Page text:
This is a new mindset requiring us to bench-learn more than benchmark. Know how your competitors are innovating, not what might be their market or product positioning. Make investments in start-up companies according to how likely they are to be able to innovate – not on a particular technology silver bullet. We’ve made great progress; but we are all at the base of our new learning curve.

What’s your next big challenge?

We have reached the law of diminishing returns with competitive strategy. Executives now understand the need for new performance measures to track intangible (or knowledge) assets. They also have realized that innovation strategy IS the business and are no longer asking ‘if’ they have a need for a knowledge innovation strategy; but they are asking ‘how’.

The global economic meltdown has left us suspended between the old, outdated traditional financial measures of the past, and the new foundations for sustainable development. Old rules do not apply, but the new rules do not yet exist. Whether or not you believe in a ‘flattened world’, we can agree that knowledge flow – enabled by extraordinary advances in Internet and mobile technology – has led to a rapid leveling of the global playing field.

Regardless of our managerial level, we are operating on new assumptions:

  • A global knowledge commonwealth is replacing the world of nations and blurring industry and geographic boundaries.
  • Our future is increasingly dependent upon the knowledge and success of others.
  • Knowledge is valuable; and innovation is the fundamental platform for progress.
  • Knowledge creates an economy based upon abundance, not material scarcity.
  • Intangible knowledge assets are more valuable than tangible assets and require new indicators of performance.
  • To thrive amidst a chaotic, complex and unpredictable knowledge economy, people need to be inspired to action with purpose and good intent.

Technology and social media have driven a coalescing of resources – human, physical and financial – for mutual benefit. These factors are becoming increasingly knowledge-driven. They provide a foundation for unprecedented global innovation in what are communities of shared interest and goals, or zones of knowledge activity.

These variables have complex inter-locking dimensions – better understood by viewing through three lenses – a triangulation of the Knowledge-based Economy, Society and Infrastructure. This Triple Knowledge Lens facilitates a new common language and shared vision for progress and sustainability.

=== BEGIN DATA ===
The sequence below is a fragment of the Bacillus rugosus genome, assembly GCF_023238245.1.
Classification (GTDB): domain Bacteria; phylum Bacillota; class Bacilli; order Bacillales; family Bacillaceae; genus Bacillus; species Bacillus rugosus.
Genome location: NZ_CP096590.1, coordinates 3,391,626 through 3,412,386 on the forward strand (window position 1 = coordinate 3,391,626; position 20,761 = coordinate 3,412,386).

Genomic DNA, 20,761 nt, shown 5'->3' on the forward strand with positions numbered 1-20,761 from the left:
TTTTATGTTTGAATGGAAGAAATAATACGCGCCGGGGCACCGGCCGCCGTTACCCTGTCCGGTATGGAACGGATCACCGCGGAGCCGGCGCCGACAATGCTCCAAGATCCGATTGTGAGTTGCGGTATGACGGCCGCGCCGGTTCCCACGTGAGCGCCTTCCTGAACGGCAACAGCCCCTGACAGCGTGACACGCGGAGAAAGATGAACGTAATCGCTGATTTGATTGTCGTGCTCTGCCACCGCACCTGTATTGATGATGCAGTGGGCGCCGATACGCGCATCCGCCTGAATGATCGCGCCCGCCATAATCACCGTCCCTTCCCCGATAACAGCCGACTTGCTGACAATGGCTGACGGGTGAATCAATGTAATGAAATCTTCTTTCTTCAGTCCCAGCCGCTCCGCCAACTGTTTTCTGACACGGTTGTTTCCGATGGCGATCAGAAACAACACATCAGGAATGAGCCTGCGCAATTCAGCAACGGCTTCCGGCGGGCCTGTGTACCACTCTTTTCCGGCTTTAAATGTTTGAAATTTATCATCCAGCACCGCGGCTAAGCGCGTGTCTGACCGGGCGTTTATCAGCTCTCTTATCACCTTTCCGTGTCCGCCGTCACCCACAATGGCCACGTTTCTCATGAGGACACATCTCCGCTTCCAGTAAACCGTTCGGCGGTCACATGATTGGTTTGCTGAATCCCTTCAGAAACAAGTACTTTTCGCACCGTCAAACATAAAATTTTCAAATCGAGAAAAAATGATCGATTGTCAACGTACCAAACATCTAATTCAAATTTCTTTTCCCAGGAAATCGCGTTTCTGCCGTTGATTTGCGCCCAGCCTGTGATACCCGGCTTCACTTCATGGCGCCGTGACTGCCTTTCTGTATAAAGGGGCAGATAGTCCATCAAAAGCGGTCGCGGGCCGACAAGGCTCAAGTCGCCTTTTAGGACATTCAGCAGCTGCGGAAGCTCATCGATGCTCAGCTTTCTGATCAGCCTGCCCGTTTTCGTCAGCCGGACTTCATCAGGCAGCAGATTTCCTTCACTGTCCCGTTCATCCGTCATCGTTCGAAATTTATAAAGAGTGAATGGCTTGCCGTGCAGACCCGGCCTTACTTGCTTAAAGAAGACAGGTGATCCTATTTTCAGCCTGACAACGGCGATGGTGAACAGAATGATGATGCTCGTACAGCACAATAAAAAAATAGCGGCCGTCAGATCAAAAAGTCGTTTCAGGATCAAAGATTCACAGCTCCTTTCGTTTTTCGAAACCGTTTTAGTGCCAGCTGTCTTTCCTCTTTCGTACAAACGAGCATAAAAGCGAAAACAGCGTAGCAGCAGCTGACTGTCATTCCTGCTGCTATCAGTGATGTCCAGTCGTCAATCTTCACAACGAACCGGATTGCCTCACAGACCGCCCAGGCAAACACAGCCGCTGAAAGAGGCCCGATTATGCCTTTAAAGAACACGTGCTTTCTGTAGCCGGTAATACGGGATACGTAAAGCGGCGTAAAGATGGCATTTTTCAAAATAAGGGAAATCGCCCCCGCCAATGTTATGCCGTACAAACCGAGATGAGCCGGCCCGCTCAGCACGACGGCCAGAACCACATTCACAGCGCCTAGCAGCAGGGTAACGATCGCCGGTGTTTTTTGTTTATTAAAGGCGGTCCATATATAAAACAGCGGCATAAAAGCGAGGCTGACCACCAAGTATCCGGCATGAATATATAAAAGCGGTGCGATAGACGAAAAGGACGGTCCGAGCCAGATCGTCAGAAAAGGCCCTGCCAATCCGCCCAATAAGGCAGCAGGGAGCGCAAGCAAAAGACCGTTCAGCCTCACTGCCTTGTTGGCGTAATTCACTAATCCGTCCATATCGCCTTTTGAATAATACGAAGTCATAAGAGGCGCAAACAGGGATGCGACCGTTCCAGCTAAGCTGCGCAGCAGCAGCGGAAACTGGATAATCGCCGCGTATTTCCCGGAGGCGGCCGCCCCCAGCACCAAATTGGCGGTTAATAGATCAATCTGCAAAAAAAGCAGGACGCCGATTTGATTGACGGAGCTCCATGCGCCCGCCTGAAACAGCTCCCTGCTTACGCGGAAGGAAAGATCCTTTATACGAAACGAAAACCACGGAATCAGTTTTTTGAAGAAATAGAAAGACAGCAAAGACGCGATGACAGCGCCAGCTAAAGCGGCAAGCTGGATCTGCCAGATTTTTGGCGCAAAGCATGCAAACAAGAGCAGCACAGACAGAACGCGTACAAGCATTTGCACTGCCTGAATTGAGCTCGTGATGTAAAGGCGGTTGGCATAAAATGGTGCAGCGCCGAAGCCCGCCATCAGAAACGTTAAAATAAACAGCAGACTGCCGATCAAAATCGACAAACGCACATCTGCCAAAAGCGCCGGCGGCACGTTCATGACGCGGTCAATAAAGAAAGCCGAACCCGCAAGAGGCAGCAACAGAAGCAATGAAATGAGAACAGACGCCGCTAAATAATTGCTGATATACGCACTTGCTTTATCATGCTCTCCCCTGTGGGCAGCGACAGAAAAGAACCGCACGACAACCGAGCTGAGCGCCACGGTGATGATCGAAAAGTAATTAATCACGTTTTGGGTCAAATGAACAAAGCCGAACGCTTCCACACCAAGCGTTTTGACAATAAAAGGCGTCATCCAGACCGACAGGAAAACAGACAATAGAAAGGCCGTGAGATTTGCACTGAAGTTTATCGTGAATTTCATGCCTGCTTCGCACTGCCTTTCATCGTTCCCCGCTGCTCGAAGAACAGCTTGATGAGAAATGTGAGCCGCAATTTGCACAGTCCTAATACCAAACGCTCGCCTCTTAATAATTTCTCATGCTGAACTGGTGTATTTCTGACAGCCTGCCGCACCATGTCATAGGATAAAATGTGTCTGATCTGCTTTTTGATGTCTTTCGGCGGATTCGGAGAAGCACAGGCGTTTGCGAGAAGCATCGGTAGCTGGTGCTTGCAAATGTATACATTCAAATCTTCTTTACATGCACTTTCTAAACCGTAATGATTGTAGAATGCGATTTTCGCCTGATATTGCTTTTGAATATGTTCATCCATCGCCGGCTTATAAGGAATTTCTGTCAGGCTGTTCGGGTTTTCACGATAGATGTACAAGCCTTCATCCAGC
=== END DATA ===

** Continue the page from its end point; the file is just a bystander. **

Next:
Various economists have written widely on the concepts of knowledge production, entrepreneurship and the economics of knowledge. Regardless of the label, we need more comprehensive measures to calibrate this unprecedented kaleidoscopic change. So my own focus is three-fold:

  1. International Dialogue about the new interdependent world order emerging in our networked global economy, based upon knowledge flow, innovation systems, and international collaboration.
  2. A Knowledge Innovation Mesh where all communities of common interest – geographic, industry and virtual – can participate in creating a ‘world trade of ideas’.
  3. A World Collaboration Index – incorporating the best of intangible and tangible performance indices, however imperfect – to monitor the impact of building upon the strengths of one another.

Now is the time to strengthen and increase our capability – as individuals, enterprises, sectors and nations – to innovate a new era of ‘collaborative advantage’. Let the learning begin…

About Debra Amidon

A global innovation strategist, Debra M. Amidon, founder of ENTOVATION International, is an architect of the Knowledge Economy and “Drucker operationalized” in demonstrating how his theories can be applied for practical results. An international thought leader and author, she has published 8 books that have been translated into several languages, including Knowledge Economics and The Innovation SuperHighway – acclaimed as the “Innovation Book of the Decade”.

Debra has delivered hundreds of keynote presentations in 38 countries on 6 continents. Her clients are diverse: Fortune 50 companies, government/community organizations and enterprises such as the European Union (EU), the Organisation for Economic Co-operation and Development (OECD), the United Nations and The World Bank. Her seminal concepts have become the standard-to-emulate; and “Innovating our future…together” has been her mantra.